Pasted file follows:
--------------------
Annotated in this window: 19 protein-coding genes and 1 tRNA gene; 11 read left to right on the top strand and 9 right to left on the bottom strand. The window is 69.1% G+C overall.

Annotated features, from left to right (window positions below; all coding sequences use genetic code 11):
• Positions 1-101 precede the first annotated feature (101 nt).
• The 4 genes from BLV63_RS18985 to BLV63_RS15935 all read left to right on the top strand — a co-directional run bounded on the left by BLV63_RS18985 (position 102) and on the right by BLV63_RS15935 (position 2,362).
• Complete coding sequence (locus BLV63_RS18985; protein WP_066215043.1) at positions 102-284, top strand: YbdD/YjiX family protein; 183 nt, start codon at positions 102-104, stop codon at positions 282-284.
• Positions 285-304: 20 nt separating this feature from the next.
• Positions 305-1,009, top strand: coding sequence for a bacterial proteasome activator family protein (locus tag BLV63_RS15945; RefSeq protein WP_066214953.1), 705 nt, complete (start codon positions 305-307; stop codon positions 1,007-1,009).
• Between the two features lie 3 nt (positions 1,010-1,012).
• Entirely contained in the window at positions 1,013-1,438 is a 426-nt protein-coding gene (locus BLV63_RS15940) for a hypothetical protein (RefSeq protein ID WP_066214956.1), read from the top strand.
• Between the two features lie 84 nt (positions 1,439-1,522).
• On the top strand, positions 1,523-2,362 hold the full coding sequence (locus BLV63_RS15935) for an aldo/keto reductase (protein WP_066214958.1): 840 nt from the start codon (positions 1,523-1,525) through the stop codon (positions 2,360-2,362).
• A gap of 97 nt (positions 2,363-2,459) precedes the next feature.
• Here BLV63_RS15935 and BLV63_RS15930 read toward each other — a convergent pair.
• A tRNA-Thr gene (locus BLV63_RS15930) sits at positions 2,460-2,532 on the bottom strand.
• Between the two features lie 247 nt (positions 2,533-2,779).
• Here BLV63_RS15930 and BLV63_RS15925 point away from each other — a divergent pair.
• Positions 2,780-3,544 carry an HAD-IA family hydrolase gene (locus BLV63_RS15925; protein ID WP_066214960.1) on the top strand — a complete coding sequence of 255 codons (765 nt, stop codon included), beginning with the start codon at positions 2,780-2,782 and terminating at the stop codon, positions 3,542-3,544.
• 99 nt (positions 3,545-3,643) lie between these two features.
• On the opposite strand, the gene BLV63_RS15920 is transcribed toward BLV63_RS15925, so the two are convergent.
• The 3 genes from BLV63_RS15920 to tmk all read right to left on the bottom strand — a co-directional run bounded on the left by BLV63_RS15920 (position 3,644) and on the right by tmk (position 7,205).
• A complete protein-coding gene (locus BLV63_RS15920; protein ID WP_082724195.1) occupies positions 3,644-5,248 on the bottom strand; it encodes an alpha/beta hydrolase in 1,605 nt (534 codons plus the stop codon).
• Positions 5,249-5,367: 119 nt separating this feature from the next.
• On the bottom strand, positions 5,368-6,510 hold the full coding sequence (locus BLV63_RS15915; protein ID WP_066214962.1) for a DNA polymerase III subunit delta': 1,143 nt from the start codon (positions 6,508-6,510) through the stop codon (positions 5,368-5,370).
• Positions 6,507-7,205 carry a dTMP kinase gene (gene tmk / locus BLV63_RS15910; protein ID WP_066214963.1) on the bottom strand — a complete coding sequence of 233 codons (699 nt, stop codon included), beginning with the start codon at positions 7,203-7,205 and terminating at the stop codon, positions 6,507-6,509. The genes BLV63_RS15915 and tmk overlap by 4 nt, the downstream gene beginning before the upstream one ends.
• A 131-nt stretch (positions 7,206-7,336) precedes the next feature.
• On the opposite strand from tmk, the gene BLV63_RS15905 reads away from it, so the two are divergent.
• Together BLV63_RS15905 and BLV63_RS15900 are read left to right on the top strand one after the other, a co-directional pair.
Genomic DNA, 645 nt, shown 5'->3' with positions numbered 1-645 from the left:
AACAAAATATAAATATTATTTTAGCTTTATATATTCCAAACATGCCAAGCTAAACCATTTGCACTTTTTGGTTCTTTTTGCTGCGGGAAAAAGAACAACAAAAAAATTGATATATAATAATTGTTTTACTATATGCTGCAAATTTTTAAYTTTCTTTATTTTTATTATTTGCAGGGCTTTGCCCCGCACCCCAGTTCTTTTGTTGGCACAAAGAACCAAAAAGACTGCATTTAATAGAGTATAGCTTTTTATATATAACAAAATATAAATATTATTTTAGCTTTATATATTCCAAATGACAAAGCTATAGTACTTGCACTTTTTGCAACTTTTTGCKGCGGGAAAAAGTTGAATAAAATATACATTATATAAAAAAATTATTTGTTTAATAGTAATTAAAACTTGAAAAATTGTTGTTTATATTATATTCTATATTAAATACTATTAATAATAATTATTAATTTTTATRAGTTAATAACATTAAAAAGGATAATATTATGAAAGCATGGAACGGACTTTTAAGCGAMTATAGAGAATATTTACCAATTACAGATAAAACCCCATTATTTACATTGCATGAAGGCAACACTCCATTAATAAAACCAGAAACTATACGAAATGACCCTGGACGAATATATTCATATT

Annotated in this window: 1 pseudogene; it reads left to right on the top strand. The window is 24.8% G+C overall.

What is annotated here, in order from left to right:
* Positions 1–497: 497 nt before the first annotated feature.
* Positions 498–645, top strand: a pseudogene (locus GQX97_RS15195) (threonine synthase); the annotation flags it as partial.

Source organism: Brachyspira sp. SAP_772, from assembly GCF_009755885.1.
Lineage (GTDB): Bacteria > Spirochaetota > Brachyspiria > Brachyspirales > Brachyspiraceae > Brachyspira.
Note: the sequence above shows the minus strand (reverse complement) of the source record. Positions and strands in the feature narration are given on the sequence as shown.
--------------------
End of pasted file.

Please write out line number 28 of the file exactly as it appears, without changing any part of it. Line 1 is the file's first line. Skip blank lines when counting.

Genomic DNA, 645 nt, shown 5'->3' with positions numbered 1-645 from the left: